Let me put down the textbook and pick up my journal. Both my father and younger brother, separately, were mugged at knifepoint, and my mother spit on at the deli we owned in Queens, New York. On the other coast in 1992, my aunt watched the flames engulf her store in the LA Riots, the work of black arsons. America tried to dust the racial degradations from her knees and rose to her feet, not by skyscrapers but by the brick and mortar of dry cleaners, shops, restaurants, the acquiescence of immigrants who did whatever it took because hard work was not an option. The dirt and concrete just fertile soil for dreams, their Korean sons and daughters came out of the best schools. Harvard Law. Stanford School of Business. Columbia. M.I.T. If Trump had been President in 1965, he would not have welcomed the little girl with pigtails from Seoul, Korea. Although as long as he has no Native Indian ancestors, he hails from immigrants like the rest of us. In any case, I don’t apologize for having come. Somebody has to watchdog the English grammar in this country. I have taught children of all class and color how to write, and write well, figure numbers with ease, give speeches, write poetry, seek beauty. My friends have bettered hospitals, furthered academia, moved Wall Street, planted churches, fed the homeless. The commitment to excellence, our I.Q, the drive with which we emulated our parents served not only our secrets dreams but our country. This work ethic and hope in freedom have forged America, generation after generation, filled and cemented disparate cultures in the fissures of mistrust as we did business together, advanced the economy together with the currency of respect. This, Mr. President, is how we helped make America great.

And friends, free market to me doesn’t mean billionaires first, or corporate executives first. It means customer first. I come to the table every time expecting the type of service and dedication my parents and I put in whenever, wherever we were up at bat. And if you don’t come through, I open my purse elsewhere and you learn to do better. Free market means choice and choice means you had a chance.  It’s not always front and center but opportunity lies somewhere in this country, somewhere in the bureaucracy, sometimes in the cracks, for those who seek it. There is always room for resourcefulness, room to climb one more rung. And if you can’t move the boulder somebody put in your way, you can voice your grievance, request help. I honestly believe those feeling trapped can look up and find open sky. Or they could, before.

I am not saying we have to answer every country’s knock and plea. A group is only as strong as its weakest members, at least how well the other parts can compensate. And yes, turning the country into an international homeless shelter creates some serious socioeconomic complications. But to lock the pearly gates and do an about-face while humanity perishes behind our back hardly makes for world leadership. Don’t make it a zero-sum game, and don’t spew hateful rhetoric in the name of patriotism. History asks America to keep renewing her vows to liberty and justice, which she now looks about to abdicate.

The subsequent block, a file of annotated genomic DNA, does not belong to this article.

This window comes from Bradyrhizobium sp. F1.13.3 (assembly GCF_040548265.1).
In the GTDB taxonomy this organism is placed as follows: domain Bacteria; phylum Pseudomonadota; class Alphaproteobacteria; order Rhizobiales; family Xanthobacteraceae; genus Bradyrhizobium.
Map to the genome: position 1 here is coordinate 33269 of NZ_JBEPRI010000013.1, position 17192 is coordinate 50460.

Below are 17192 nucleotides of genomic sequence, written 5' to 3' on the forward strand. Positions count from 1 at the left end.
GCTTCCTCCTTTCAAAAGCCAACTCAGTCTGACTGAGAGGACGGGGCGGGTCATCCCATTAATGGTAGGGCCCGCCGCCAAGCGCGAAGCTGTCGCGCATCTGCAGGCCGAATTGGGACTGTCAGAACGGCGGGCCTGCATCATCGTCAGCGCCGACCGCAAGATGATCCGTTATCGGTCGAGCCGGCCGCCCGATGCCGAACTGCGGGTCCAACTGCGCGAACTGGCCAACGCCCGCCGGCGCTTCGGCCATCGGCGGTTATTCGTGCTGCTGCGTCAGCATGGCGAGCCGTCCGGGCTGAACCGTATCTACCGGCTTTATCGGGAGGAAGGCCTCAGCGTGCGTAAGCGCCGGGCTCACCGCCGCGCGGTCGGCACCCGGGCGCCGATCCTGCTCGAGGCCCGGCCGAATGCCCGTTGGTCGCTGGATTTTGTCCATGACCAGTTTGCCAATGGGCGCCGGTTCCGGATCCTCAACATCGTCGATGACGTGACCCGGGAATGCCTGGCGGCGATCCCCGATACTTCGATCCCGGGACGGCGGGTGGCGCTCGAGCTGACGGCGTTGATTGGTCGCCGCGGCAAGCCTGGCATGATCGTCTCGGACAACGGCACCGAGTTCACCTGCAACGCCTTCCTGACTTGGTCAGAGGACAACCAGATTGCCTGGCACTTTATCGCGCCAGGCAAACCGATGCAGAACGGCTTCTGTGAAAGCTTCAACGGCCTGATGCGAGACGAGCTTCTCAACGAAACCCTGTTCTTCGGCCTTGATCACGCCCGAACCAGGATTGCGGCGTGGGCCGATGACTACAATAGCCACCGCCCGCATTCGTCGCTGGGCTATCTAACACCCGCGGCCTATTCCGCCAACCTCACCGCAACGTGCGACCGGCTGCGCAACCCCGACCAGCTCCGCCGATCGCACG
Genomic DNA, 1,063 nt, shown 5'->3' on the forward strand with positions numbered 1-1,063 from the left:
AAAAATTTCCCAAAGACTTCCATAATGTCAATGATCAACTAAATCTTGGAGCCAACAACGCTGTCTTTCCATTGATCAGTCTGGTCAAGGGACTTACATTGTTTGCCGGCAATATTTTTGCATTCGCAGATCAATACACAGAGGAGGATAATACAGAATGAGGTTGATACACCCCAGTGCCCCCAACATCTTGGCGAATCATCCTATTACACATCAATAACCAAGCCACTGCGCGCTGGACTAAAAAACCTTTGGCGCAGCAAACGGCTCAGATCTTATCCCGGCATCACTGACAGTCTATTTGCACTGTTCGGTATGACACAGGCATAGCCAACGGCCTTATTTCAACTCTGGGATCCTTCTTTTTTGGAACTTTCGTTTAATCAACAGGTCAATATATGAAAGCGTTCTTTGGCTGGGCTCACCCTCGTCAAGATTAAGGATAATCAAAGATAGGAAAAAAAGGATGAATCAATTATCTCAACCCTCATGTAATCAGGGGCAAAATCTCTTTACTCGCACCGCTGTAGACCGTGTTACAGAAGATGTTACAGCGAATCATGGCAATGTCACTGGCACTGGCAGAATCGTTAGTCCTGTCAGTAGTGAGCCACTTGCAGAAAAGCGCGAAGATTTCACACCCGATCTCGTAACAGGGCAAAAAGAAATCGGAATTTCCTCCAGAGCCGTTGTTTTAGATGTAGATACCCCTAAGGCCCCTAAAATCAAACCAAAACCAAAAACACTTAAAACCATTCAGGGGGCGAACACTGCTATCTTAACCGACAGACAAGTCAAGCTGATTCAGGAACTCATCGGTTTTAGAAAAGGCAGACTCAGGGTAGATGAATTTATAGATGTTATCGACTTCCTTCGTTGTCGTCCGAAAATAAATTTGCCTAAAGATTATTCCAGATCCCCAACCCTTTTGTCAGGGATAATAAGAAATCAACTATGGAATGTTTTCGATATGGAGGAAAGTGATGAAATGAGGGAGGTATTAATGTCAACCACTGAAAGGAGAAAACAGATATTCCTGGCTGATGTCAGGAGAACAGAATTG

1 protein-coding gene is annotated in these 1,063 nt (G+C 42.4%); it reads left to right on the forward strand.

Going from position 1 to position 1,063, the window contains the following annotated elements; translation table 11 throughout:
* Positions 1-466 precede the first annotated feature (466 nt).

There they stand, the good, bad, and the ugly of the most powerful nation in the world. The heterogeneous richness, opportunity, support, competition, hypocrisy, oppression. This April marks for me and my parents 40 years in America. English may be my second language, but this land will always be my home. Because it’s simple. I am America.

My Race, Coast to Coast: Part 1

I designed this series because I thought it’d be interesting to glimpse stories from around the globe. But I found myself feeling almost apologetic writing my own; I didn’t consider my tale really worth telling. Then I warmed to the rich potential this project held out as a forum for safe, honest talk about our biases and personal struggles.

1) How do you define yourself racially or ethnically and why is it important to you? Please tell us about the racial makeup of your family if you were adopted or come from a colorful family.

I prefer Asian-American or Korean-American. I grew into the American part with time so I looking back on my childhood, I speak of myself as a Korean kid but it bugs me to have to check “Asian” on forms. Tip-toeing on politically correct ground, we don’t call black people Africans in the States but acknowledge their American status. I don’t know why Asian-Americans are not accorded the same respect. Actually, I do know. We are not vocal about it.